Pradier's students included:
Louise Colet, born Louise Revoil de Servannes, was a French poet and writer.
Henri-Michel-Antoine Chapu was a French sculptor in a modified Neoclassical tradition who was known for his use of allegory in his work.
Juliette Drouet, born Julienne Josephine Gauvain, was a French actress. She abandoned her career on the stage after becoming the mistress of Victor Hugo, to whom she acted as a secretary and travelling companion. Juliette accompanied Hugo in his exile to the Channel Islands, and wrote thousands of letters to him throughout her life.
François-Frédéric Lemot was a French sculptor, working in the Neoclassical style.
Laurent-Honoré Marqueste was a French sculptor in the neo-Baroque Beaux-Arts tradition. He was a pupil of François Jouffroy and of Alexandre Falguière and won the Prix de Rome in 1871.
Louis-Pierre Deseine (1749–1822) was a French sculptor, who was born and died in Paris. He is known above all for his portrait busts and imaginary portraits. At the Salon of 1789, he showed a portrait head of Belisarius.
Apollonie Sabatier was a French courtesan, salon holder, artists' muse and bohémienne in 1850s Paris.
Jacques-Léonard Maillet was a French academic sculptor of modest reputation, whose themes were of neoclassical and biblical inspiration; his public commissions were in large part for the programs of decorative architectural sculpture required by the grandiose public works programs characteristic of the Second Empire, which included commemorative portraits of French culture heroes. He also provided models for goldsmith's work.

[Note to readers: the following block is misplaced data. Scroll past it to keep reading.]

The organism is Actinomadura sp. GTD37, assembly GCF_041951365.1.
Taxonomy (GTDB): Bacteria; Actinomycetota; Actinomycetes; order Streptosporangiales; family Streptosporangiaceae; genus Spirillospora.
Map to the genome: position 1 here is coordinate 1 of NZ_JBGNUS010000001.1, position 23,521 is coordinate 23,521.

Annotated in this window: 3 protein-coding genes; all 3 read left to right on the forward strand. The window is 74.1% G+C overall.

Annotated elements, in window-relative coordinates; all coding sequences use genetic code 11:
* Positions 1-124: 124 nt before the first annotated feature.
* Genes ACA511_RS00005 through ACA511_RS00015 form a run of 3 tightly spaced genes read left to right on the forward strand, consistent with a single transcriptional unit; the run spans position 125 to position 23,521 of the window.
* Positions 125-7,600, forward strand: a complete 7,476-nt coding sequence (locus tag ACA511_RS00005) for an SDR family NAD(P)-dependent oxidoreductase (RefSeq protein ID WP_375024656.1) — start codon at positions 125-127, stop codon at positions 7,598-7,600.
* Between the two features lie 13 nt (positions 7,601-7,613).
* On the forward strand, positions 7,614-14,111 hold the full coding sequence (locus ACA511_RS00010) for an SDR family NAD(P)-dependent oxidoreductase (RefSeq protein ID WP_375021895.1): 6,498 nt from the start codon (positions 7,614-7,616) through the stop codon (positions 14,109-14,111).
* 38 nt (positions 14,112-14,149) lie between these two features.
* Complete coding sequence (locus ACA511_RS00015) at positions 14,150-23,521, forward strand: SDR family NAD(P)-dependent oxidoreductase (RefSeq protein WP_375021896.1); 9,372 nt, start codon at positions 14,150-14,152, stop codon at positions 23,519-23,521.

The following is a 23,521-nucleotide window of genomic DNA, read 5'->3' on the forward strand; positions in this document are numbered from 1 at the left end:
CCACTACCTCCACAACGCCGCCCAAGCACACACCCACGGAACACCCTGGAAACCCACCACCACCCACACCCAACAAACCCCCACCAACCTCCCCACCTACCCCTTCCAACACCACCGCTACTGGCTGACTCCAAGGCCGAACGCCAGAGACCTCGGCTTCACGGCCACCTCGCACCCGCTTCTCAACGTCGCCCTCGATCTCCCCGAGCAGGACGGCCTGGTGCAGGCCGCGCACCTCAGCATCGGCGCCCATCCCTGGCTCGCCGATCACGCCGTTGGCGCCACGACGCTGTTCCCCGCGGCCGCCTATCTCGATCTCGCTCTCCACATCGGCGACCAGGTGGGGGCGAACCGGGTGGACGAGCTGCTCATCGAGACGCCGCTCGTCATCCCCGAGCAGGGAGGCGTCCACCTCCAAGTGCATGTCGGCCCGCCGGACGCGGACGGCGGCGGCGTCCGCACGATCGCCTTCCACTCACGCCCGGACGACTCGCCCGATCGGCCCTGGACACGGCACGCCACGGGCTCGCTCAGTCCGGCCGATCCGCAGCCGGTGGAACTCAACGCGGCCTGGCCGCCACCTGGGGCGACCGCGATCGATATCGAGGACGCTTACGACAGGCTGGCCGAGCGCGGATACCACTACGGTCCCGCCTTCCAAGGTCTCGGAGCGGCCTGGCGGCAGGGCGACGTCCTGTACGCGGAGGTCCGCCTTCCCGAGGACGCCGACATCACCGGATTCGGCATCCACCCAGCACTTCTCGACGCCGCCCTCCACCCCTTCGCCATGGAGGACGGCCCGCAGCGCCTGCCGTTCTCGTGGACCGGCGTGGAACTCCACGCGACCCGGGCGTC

Georges Diebolt, sometimes spelled Diébolt, was a French sculptor best known for his publicly commissioned monumental works, including The Zouave and Grenadier on the pont de l'Alma in Paris and the Maritime Victory on the Pont des Invalides.
Philippe Joseph Henri Lemaire was a French sculptor, working in a neoclassical academic style.
Auguste Clésinger was a 19th-century French sculptor and painter.
Pierre-Charles Simart was a French sculptor.
Auguste-Marie Taunay (1768–1824) was a French sculptor.
Auguste-François Michaut, was born in 1786 Paris and died in 1879 Versailles. He was a coin engraver of France and Holland, a medallist and sculptor.
Charles-René Laitié was a French sculptor.
Jean-Élie Chaponnière, known as John-Étienne Chaponnière was a Swiss sculptor active in Italy and France.
Henri-Édouard Lombard was a French sculptor. He won the won the Prix de Rome in 1883. He was a Professor of Sculpture at the École des Beaux-Arts from 1900 to 1929. He designed public sculptures in Marseille, Nice and Paris.
The style of architecture and design under King Louis Philippe I (1830–1848) was a more eclectic development of French neoclassicism, incorporating elements of neo-Gothic and other styles. It was the first French decorative style imposed not by royalty, but by the tastes of the growing French upper class. In painting, neoclassicism and romanticism contended to become the dominant style. In literature and music, France had a golden age, as the home of Frédéric Chopin, Franz Liszt, Victor Hugo, Honoré de Balzac, and other major poets and artists.
|Wikimedia Commons has media related to James Pradier .|